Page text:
Kate Jetmore: Obviously TikTok is both audio and video, but oh my gosh, you have such a great voice. I’m excited. I want to talk about TikTok. It’s not a platform that I’m super familiar with, but I do have to admit that it seems a surprising fit to me. Taking your knowledge about antiquity, about ancient history, the Greeks and the Romans, and putting it out there in bite-size pieces on TikTok. So how did you get started with that?
Max Paule: So my students told me, they’re like, “Max, you got to get on TikTok.” They know that I have been sort of involved in social media. I am an elder millennial, so I’ve grown up being on the internet. So social media is not a new thing to me, and I’ve pivoted from platform to platform as things have grown, thrived, and died, like the cycle of the internet.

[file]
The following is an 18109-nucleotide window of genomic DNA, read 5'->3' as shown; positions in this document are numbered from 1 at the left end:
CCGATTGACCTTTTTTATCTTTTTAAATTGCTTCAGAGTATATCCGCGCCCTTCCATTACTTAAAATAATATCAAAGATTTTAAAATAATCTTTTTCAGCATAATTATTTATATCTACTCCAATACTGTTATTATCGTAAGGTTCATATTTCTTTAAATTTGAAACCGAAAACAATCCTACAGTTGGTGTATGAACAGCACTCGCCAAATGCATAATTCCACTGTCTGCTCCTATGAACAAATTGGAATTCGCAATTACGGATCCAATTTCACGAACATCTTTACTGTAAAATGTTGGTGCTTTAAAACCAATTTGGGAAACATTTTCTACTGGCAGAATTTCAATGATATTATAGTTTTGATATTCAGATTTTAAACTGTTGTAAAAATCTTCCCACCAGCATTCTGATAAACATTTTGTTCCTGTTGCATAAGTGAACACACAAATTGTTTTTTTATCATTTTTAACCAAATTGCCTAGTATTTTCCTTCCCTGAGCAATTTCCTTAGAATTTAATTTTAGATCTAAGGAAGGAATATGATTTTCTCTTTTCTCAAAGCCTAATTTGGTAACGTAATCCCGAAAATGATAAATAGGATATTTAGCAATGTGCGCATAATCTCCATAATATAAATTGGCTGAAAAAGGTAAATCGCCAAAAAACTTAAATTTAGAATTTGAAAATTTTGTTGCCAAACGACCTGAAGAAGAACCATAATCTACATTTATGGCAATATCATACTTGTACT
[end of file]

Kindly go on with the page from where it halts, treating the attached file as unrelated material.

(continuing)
And they’re like, “You should look at TikTok.” And I was like, “Oh, I don’t know about that.” Eventually I got an account and started looking at things, and I think a lot of folks weren’t aware of the platform were like, is this just teens dancing? Why? What is this? And that is a gross misunderstanding of the platform. It is essentially 60 second video clips, obviously one can go longer. But yeah, videos of about a minute of anything, whatever you want to do. And there was a sort of growing area for education. One of the pioneers here, I really have to leave this to Hank and John Green, the vlog brothers who were a pair of brothers who really sort of pioneered education video stuff on YouTube. Once they got on TikTok, the gates were open for other educators to come in and start doing their thing.
Kate Jetmore: And when did you come in and start doing your thing?